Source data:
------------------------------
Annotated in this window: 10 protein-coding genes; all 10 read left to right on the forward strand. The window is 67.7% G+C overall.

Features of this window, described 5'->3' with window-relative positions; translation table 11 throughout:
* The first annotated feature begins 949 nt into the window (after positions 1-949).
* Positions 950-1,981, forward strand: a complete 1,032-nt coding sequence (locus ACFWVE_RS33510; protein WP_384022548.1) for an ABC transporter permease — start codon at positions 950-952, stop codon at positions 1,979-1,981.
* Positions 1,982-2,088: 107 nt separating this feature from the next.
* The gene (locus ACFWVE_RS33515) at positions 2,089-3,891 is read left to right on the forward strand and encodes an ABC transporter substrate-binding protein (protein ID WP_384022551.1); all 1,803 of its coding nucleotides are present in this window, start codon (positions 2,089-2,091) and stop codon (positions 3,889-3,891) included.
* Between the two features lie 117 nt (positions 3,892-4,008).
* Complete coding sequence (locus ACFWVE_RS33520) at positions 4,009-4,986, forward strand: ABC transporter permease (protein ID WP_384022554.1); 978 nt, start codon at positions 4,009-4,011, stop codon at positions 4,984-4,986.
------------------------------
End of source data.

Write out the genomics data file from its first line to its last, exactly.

Annotated in this window: 10 protein-coding genes; all 10 read left to right on the forward strand. The window is 67.7% G+C overall.

Features of this window, described 5'->3' with window-relative positions; translation table 11 throughout:
* The first annotated feature begins 949 nt into the window (after positions 1-949).
* Positions 950-1,981, forward strand: a complete 1,032-nt coding sequence (locus ACFWVE_RS33510; protein WP_384022548.1) for an ABC transporter permease — start codon at positions 950-952, stop codon at positions 1,979-1,981.
* Positions 1,982-2,088: 107 nt separating this feature from the next.
* The gene (locus ACFWVE_RS33515) at positions 2,089-3,891 is read left to right on the forward strand and encodes an ABC transporter substrate-binding protein (protein ID WP_384022551.1); all 1,803 of its coding nucleotides are present in this window, start codon (positions 2,089-2,091) and stop codon (positions 3,889-3,891) included.
* Between the two features lie 117 nt (positions 3,892-4,008).
* Complete coding sequence (locus ACFWVE_RS33520) at positions 4,009-4,986, forward strand: ABC transporter permease (protein ID WP_384022554.1); 978 nt, start codon at positions 4,009-4,011, stop codon at positions 4,984-4,986.